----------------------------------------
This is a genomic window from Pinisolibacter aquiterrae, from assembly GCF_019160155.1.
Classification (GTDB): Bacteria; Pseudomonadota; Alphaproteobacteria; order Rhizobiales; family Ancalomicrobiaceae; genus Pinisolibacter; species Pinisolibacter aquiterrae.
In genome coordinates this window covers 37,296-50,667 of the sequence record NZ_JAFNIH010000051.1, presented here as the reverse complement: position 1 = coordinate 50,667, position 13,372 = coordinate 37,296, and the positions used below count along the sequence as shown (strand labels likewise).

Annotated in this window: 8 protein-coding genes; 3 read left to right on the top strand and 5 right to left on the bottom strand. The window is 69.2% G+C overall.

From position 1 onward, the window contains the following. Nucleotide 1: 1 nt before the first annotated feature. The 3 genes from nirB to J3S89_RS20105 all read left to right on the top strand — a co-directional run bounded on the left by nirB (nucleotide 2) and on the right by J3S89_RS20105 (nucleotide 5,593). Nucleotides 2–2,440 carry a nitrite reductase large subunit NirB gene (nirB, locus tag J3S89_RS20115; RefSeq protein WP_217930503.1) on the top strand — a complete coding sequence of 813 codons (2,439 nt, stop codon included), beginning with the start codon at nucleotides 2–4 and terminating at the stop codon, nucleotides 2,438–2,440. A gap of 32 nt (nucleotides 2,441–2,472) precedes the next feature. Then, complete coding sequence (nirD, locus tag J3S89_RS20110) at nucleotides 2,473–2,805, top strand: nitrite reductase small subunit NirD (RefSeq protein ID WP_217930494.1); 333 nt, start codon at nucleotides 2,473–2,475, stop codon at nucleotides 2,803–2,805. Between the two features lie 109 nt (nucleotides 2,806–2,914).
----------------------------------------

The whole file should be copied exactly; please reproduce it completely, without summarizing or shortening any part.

This is a genomic window from Pinisolibacter aquiterrae, from assembly GCF_019160155.1.
Classification (GTDB): Bacteria; Pseudomonadota; Alphaproteobacteria; order Rhizobiales; family Ancalomicrobiaceae; genus Pinisolibacter; species Pinisolibacter aquiterrae.
In genome coordinates this window covers 37,296-50,667 of the sequence record NZ_JAFNIH010000051.1, presented here as the reverse complement: position 1 = coordinate 50,667, position 13,372 = coordinate 37,296, and the positions used below count along the sequence as shown (strand labels likewise).

Annotated in this window: 8 protein-coding genes; 3 read left to right on the top strand and 5 right to left on the bottom strand. The window is 69.2% G+C overall.

From position 1 onward, the window contains the following. Nucleotide 1: 1 nt before the first annotated feature. The 3 genes from nirB to J3S89_RS20105 all read left to right on the top strand — a co-directional run bounded on the left by nirB (nucleotide 2) and on the right by J3S89_RS20105 (nucleotide 5,593). Nucleotides 2–2,440 carry a nitrite reductase large subunit NirB gene (nirB, locus tag J3S89_RS20115; RefSeq protein WP_217930503.1) on the top strand — a complete coding sequence of 813 codons (2,439 nt, stop codon included), beginning with the start codon at nucleotides 2–4 and terminating at the stop codon, nucleotides 2,438–2,440. A gap of 32 nt (nucleotides 2,441–2,472) precedes the next feature. Then, complete coding sequence (nirD, locus tag J3S89_RS20110) at nucleotides 2,473–2,805, top strand: nitrite reductase small subunit NirD (RefSeq protein ID WP_217930494.1); 333 nt, start codon at nucleotides 2,473–2,475, stop codon at nucleotides 2,803–2,805. Between the two features lie 109 nt (nucleotides 2,806–2,914).